The Hong Kong government is improving the seawater quality of Victoria Harbour under an NEC3 Engineering and Construction Contract (ECC). Polluted urban runoff in the existing stormwater drainage systems in Mong Kok, Yau Ma Tei, Sham Shui Po and Tsuen Wan has been a major cause of the deterioration of water quality and associated odour problems in the coastal areas of West Kowloon and Tsuen Wan Bay.
The problem is largely due to continual redevelopment of West Kowloon and Tsuen Wan and declining efficiency of 43 existing dry-weather flow interceptors (DWFIs) in these areas. The DWFIs are intended to divert polluted dry-weather flows in the stormwater drains to the sewage system on non-rainy days so they can be conveyed to Stonecutters Island sewage treatment works for treatment.
To fix the problem, the government’s Drainage Services Department (DSD) let a four-year HK$141 million (£14 million) NEC3 ECC Option B (priced contract with bill of quantities) to Po Wing H.P. Drainpipe & Construction Company in September 2017. The design consultant is Atkins China Limited.
The phase 1 works involves building a total of eight new DWFIs with flow restrictors, four each in West Kowloon and Tsuen Wan. The works also include upgrading 10 the 43 existing DWFIs with new desilting chambers and flow-restrictors, enhancement of another 18 and decommissioning 15. On completion of the contract in September 2021, it is estimated that the new and modified DWFIs will remove about 70% of the total annual pollution loading from their respective stormwater systems in Tsuen Wan and West Kowloon.
According to DSD project manager CM Choi, ‘We chose NEC because it provides a contractual partnering arrangement for the parties to work “in a spirit of mutual trust and co-operation”. The contract also enables fair risk sharing between the employer and contractor.
‘The time limitations for communications in NEC have significantly speeded up decision making and progress on the project. The NEC early warning process has also led to timely resolution of project risks at risk reduction meetings, helping us to maintain progress and remain on budget and schedule.’
Early warning benefits
He said the early warning process is proving to be an effective project management tool. ‘Most of our interceptors are located in busy urban areas with congested underground utilities. Whenever the original design is found to clash with existing underground utilities, or when the proposed construction sequence might cause undue impact on the public, the project manager issues an early warning to the contractor.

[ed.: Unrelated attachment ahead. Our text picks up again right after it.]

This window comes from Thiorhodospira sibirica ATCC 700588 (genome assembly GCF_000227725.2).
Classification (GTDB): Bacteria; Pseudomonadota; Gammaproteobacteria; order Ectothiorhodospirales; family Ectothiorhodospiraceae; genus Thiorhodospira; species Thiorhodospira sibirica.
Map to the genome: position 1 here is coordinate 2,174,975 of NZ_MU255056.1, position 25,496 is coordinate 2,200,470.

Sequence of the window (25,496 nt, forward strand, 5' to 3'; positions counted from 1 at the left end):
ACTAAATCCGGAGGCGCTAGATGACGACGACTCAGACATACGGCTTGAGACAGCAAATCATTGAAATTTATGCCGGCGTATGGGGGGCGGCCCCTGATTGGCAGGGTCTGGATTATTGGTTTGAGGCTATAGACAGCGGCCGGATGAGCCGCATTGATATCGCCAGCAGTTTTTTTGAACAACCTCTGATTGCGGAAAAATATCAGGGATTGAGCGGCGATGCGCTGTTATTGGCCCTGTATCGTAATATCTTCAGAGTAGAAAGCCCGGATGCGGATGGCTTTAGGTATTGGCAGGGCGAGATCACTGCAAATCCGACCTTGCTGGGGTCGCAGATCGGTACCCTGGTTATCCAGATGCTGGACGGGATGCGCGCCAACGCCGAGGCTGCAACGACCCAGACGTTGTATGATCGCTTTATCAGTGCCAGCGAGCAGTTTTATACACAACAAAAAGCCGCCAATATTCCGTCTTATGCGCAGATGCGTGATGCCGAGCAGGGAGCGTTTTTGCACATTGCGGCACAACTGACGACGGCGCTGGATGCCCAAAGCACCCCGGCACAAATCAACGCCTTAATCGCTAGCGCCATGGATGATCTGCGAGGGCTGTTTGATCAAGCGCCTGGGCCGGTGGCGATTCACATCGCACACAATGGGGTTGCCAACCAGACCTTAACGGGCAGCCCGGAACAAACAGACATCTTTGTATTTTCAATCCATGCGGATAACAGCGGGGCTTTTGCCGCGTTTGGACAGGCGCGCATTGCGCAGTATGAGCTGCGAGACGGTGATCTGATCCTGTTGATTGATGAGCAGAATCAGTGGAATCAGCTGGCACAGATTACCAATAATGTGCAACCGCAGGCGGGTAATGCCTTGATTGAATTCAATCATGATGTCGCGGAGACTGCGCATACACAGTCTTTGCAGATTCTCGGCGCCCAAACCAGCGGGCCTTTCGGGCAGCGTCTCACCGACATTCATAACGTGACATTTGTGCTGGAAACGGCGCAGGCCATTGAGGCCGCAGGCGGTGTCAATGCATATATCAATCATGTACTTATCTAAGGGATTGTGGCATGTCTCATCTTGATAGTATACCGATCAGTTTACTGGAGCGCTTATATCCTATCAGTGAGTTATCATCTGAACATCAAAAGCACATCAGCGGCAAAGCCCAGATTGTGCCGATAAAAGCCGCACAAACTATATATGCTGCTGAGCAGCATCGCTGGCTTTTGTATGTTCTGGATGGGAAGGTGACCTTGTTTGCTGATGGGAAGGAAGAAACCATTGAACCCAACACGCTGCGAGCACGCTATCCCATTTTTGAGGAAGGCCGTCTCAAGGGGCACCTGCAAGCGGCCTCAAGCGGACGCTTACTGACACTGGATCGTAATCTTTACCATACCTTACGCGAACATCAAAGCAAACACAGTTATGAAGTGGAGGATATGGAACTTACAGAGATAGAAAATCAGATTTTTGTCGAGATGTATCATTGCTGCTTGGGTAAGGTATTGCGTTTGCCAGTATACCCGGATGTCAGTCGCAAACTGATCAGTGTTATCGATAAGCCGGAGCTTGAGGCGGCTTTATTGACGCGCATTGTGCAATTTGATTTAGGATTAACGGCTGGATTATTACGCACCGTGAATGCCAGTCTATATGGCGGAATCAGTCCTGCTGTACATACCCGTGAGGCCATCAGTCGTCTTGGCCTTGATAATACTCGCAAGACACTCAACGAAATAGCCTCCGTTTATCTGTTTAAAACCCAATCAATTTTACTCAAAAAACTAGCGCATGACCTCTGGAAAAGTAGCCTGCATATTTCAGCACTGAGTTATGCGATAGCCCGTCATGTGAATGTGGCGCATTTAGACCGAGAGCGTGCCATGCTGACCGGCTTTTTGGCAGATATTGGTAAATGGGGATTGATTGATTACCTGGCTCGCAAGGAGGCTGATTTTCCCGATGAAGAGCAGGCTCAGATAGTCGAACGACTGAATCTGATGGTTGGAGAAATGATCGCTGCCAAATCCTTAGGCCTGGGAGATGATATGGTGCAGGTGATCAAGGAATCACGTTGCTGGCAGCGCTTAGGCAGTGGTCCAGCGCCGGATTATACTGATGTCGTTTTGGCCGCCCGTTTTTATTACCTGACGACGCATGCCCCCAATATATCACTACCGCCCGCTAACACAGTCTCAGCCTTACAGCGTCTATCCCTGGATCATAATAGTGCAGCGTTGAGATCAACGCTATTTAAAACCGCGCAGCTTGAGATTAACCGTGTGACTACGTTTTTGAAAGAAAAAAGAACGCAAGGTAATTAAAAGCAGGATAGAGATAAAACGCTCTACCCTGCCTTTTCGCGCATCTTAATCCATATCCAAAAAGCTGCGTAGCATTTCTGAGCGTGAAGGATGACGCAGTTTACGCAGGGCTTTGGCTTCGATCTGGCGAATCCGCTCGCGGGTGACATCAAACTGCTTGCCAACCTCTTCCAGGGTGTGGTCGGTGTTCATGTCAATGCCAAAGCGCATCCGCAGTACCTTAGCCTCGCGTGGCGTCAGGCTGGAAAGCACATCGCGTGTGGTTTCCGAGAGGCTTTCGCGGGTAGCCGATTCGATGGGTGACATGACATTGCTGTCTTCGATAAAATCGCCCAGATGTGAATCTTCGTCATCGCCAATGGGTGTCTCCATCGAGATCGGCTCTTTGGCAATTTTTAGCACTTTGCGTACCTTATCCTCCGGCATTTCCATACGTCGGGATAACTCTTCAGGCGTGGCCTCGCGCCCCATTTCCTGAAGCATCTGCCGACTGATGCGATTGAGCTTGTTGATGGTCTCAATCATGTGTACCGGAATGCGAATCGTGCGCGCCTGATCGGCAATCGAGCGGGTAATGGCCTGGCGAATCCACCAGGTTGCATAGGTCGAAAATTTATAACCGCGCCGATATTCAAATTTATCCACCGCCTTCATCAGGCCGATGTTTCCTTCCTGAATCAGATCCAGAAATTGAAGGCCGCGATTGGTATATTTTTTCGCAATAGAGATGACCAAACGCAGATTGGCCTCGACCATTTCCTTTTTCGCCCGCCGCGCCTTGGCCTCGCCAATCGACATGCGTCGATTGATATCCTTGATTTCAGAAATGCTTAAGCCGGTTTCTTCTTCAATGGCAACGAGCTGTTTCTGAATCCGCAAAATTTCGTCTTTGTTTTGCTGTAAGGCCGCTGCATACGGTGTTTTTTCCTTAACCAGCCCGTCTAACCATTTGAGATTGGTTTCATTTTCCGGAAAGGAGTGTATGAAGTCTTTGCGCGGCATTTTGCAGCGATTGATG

‘A risk-reduction meeting is then immediately arranged to review the design and construction sequence to maintain progress and minimise public impact. If there are changes to the works information, compensation events are assessed and issued in a timely manner to the contractor for time and cost compensation according to the contract.’
Choi added that by having the employer, project manager and contractor all working in a combined open-plan office also helped to enhance communication and enable potential risks to be resolved immediately.
Benefits of using NEC
- NEC provides a contractual partnering arrangement, with the employer, project manager and contractor working ‘in a spirit of mutual trust and co-operation’ to resolve project risks and complete the works successfully.
- NEC enables fair risk sharing between the employer and contractor, with their respective risks clearly stated in contract documents. Compensation events are assessed use agreed defined cost to compensate the contractor in cost and time.
- NEC sets clear time limits on periods for reply, which speeds up decision making. Both the project manager and contractor must reply to a communication within the specified time limits.
- The NEC early warning process leads to proactive identification of project risks. Both the project manager and contractor cooperate at risk reduction meetings to reduce the risks, helping projects to be delivered on time and within budget.